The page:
The Camry's ride is pleasant, verging on luxurious, with enough cushioning to make passengers feel comfortable. The steering is light but not sloppy. The Camry's soft suspension tuning makes for a smooth, impact-free ride on bumpy pavement. Those who like sportier, more precise handling will notice that the different suspension setup and tires on the SE sedan do make the Camry feel crisper, though it's still not a sports sedan.

Toyota knows how to build a quiet car with a comfortable ride. Toyota's Lexus division has excelled in this area and this expertise has worked its way into the Camry. The engines are quiet, benefiting from an innovative mounting system that further reduces vibration. Stiff body structures and asphalt sheet insulation ensure that even when the four-cylinder engine is driven hard, engine noise is subdued.

The Solara is similarly smooth. The soft suspension filters bumps and noise yet it doesn't isolate the driver from valuable road feel. Solara is no sports car, however. It corners fairly flat, but the tires start squealing when it's driven hard. Most Solara drivers will never experience this.

More than two-thirds of all Camrys are sold with the four-cylinder engine and automatic transmission. This is an inexpensive combination and it provides plenty of power. Camry's 2.4-liter four-cylinder engine is a modern powerplant with 16 valves and double overhead camshafts. Two versions are available for different parts of the country. The ULEV2 version (or ultra-low emissions vehicle) is rated 154 horsepower at 5700 rpm and 160 pound-feet of torque at 4000 rpm. The cleaner PZEV engine (or partial zero-emissions vehicle) is rated at 145 horsepower at 5600 rpm and 158 pound-feet of torque at 4000 rpm. The Solara's four-cylinder engine is rated at 157 horsepower at 5600 rpm and 162 pound-feet of torque at 4000 rpm.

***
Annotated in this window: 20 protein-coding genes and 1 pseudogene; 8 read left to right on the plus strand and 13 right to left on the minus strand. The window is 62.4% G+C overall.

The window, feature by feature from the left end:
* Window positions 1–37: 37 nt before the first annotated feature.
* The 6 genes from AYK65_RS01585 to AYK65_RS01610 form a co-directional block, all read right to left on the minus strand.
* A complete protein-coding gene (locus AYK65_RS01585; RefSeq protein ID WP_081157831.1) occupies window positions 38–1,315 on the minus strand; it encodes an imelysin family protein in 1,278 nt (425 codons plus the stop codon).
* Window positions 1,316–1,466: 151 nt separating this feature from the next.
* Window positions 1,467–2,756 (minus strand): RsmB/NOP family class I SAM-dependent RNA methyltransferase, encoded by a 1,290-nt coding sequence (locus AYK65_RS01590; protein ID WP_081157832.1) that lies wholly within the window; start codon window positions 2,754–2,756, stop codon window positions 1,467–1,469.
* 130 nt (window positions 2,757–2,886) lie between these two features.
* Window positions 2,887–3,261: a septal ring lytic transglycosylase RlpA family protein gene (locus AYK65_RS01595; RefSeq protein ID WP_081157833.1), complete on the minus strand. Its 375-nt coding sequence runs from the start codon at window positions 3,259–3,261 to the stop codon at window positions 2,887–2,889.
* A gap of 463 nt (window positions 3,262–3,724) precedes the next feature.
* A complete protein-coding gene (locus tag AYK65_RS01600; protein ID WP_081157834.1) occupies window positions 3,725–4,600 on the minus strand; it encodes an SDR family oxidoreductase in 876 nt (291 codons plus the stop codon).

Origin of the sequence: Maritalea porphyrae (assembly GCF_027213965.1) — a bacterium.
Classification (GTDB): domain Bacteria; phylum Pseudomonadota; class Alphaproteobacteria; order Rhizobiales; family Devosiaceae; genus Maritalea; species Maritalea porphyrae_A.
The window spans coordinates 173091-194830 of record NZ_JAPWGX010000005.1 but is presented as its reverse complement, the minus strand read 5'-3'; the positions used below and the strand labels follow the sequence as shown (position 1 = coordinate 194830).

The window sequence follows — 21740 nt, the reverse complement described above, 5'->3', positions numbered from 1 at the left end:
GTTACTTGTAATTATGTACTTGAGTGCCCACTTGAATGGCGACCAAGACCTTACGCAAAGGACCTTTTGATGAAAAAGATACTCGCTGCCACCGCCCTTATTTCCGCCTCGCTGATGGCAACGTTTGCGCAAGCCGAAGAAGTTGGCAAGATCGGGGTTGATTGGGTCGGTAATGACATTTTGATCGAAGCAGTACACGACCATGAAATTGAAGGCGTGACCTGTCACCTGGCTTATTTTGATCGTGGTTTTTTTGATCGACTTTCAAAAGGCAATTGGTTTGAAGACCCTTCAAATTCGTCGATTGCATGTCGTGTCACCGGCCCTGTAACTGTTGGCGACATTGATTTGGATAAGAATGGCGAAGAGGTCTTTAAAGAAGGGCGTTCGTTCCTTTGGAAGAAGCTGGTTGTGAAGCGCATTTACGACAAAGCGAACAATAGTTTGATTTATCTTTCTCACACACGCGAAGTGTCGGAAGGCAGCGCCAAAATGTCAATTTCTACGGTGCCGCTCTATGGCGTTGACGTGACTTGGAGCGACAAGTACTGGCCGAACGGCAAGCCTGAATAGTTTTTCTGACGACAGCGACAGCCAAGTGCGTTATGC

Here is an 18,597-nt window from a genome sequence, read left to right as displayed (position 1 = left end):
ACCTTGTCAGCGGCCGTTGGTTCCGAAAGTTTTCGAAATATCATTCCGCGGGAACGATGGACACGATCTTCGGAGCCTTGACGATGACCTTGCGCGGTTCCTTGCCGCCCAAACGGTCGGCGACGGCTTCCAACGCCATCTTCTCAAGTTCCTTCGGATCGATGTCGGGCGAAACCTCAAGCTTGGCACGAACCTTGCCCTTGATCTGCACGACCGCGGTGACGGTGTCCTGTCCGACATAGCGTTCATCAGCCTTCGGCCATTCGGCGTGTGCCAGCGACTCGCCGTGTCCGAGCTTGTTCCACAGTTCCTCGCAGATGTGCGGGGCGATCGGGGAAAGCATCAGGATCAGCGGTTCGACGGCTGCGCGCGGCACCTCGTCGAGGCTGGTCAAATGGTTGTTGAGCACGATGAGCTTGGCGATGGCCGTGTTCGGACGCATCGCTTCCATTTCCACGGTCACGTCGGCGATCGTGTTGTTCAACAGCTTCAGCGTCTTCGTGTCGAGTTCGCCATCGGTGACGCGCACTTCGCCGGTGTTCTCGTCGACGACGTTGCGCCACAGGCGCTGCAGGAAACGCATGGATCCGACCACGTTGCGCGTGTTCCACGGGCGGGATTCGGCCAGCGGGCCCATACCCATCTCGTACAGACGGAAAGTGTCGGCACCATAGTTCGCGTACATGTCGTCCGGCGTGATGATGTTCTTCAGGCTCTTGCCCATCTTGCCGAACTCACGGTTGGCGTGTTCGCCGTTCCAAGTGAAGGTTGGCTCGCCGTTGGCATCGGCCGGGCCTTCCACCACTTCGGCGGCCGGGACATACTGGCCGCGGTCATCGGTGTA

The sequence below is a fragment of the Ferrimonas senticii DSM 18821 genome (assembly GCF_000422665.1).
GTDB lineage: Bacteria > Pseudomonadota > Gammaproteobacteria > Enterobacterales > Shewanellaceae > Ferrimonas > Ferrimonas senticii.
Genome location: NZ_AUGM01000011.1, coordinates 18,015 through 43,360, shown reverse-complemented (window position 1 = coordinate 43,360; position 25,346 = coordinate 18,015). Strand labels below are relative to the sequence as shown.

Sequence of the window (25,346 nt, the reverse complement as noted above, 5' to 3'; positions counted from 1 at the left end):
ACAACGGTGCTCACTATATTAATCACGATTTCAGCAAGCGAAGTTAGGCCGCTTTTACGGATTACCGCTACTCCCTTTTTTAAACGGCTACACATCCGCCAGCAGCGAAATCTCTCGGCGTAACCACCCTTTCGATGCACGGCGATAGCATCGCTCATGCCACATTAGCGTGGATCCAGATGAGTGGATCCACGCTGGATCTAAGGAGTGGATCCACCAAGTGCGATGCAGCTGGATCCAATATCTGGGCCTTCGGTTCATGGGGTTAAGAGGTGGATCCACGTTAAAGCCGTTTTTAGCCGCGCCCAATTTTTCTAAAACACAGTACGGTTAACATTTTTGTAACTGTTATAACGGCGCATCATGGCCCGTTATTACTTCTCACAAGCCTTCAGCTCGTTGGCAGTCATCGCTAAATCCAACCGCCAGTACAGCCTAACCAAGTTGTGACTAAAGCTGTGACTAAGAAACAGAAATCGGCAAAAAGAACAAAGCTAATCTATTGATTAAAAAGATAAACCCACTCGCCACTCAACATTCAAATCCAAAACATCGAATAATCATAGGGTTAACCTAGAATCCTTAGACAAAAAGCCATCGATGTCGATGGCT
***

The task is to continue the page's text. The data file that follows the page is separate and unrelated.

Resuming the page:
If those power figures look substantially lower than those for the 2005 models, it's because the Society of Automotive Engineers, or SAE, changed the way power is measured. The 2006 engines produce the same amount of power as the 2005 engines. This change applies to all engines.

The 3.0-liter V6 available for the Camry LE sedan and XLE sedan is rated at 190 horsepower at 5800 rpm and 197 pound-feet of torque at 4400 rpm. The 3.3-liter V6 available for the Camry SE sedan is rated at 210 horsepower at 5600 rpm and 220 pound-feet of torque at 3600 rpm. The most important difference to note is the lower engine speed where peak torque is developed: The higher torque at lower rpm means the 3.3-liter engine will be a more flexible engine that's more responsive in any given situation. The Solara's V6 is rated 225 horsepower at 5600 rpm and 240 pound-feet of torque at 3600 rpm.

You'd never know from driving the car, but the gas pedal is a drive-by-wire affair: Instead of being connected to the engine by a cable, the pedal activates a sensor connected to a computer, just like the controls in modern airplane. One advantage of this arrangement is that the optional Vehicle Skid Control system can take over the throttle in an emergency and apply just the right amount of throttle and braking to keep the vehicle on a more stable path. Formula 1 racing cars, the fastest cars in the world, use drive-by-wire.

The five-speed automatic transmission available for all models offers better response and better fuel economy than four-speed automatics because more gears mean the engine runs closer to maximum efficiency more of the time. Toyota's transmission features computer logic: The Camry "knows" when it is going up hill or down hill, and the transmission shifts gears accordingly. It can hold a lower gear longer when necessary to avoid the annoying shifting up and down that occurs in some automatics. Though it offers a manual-shift feature, we found it best to leave it in Drive as its performance is a bit mushy.

All three Camry engines are equipped with Toyota's VVT-i system (Variable Valve Timing with intelligence) for optimum power and efficiency and lower emissions. All are cast from lightweight aluminum, and all achieve an ultra-low ULEV II emissions rating. Four-cylinder models sold in California meet Partial Zero Emissions Vehicle (PZEV) standards.